Why do we take pictures of our food?

In a sweaty, back alley restaurant in Trujillo, Peru, the shy Peruvian waiter approached my table with a vibrant plate of ceviche. Placing it upon the handwoven tablecloth, there lapsed a good three seconds where all I could do was stare. Then, before reaching for my fork, I instead reached for my camera.

I’ll admit it. I’m one of those people who take pictures of their food. I know a lot of you are as well. It’s only an occasional occurrence, as I’m not known to photograph cereal I’m gulping down when late to work. I only immortalize my food in megapixels when the plate in front of me goes beyond my culinary expectations. If you present me with a plate of food and I take a photo of it, consider it a compliment. While I recognize this is a curious trait, the following is an attempt to justify what exactly drives me, and many others, to feel the need to photograph their food.

First off, this exact plate of food is never going to be here again. If I don’t capture it now, the moment will be lost to the acids of digestion and gone forever. This plate of food before me–particularly if it’s traditional, regional cuisine– is as much of a cultural attraction as any monument listed in a guidebook or brochure. While in Trujillo, I must have taken 35 pictures of the Huaca de la Luna, an ancient Moche temple that’s stood for 1700 years. With that sort of history, there’s a good chance I could come back ten years from now and snap the exact same photo. This plate of ceviche, on the other hand, is never going to be here again. It’s a fleeting moment that needs documenting before it disappears forever.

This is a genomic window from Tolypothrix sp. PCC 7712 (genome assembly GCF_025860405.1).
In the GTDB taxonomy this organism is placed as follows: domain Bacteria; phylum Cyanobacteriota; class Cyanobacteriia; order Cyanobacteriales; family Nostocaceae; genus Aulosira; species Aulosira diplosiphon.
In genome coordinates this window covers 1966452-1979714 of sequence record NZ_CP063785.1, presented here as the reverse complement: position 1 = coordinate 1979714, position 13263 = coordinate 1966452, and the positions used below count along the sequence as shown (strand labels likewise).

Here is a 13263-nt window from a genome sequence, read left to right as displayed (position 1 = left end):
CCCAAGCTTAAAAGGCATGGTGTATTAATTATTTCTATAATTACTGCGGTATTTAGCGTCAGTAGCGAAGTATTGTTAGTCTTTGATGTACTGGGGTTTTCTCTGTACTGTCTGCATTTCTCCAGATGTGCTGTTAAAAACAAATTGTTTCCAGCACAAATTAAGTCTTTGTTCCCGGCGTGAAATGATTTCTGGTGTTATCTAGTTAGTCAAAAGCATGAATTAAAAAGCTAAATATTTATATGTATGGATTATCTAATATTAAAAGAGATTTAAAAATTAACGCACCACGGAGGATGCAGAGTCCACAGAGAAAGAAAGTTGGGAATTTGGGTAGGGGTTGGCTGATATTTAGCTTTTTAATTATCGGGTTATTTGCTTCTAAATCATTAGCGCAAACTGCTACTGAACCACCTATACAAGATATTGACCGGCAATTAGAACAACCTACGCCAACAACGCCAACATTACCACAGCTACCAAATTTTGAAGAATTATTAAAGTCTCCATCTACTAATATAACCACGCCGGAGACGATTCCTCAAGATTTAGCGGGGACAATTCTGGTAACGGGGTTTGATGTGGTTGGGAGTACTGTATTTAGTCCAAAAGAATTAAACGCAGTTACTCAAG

%Gallery-135590%Second, I photograph dishes I can tell are going to be either unbelievably incredible, or gut wretchingly awful. When looking back on my photos, I want to have the ability to say “that meal was unspeakably good” (steak in Argentina) or “why does my meat still have hair on it?” (mystery meat in Ecuador). Every plate of food I consume has a story behind it, and just as I would with any other attraction, I want to be able to reminisce on how that food contributed to the greater moment as a whole.

From a cultural standpoint, regional cuisine is as important as any other item you may choose to photograph. Just as the 800 year old Roman fort towering about the coastal Spanish town of Tossa de Mar exudes a Mediterranean charm, so does the steaming plate of paella served with a pitcher of sangria in the cobblestone streets of the Old Town. The dense fog that ‘s consuming the western coast of Connemara, Ireland is as intrinsic to the Irish experience as a heaping bowl of seafood chowder washed down with brown bread and Guinness. Though taking a photo doesn’t make the food taste any better, it nonetheless is a stamp of cultural approval as if to say, “I was there, and it’s as good as it was meant to be”. The same way you would take a picture of the white sand beaches of Koh Chang, Thailand, so should you document your peanut covered bowl of chicken pad thai.

Finally, what’s wrong with photographing your food simply for the way it looks? Irrelevant to taste or culture, when food is infused with the richest of colors or the presentation is painfully exquisite, the plate before you becomes nothing less than art. If my enchiladas in Baja, Mexico are served to me with the red, white, and green sauces in the form of a Mexican flag, that deserves two seconds of my time.

So yes, I am one of those people who take photos of their food, my lust for classic and curious cuisine a patch I will wear proudly via my zoom and macro lens until I am happy and hopelessly stuffed.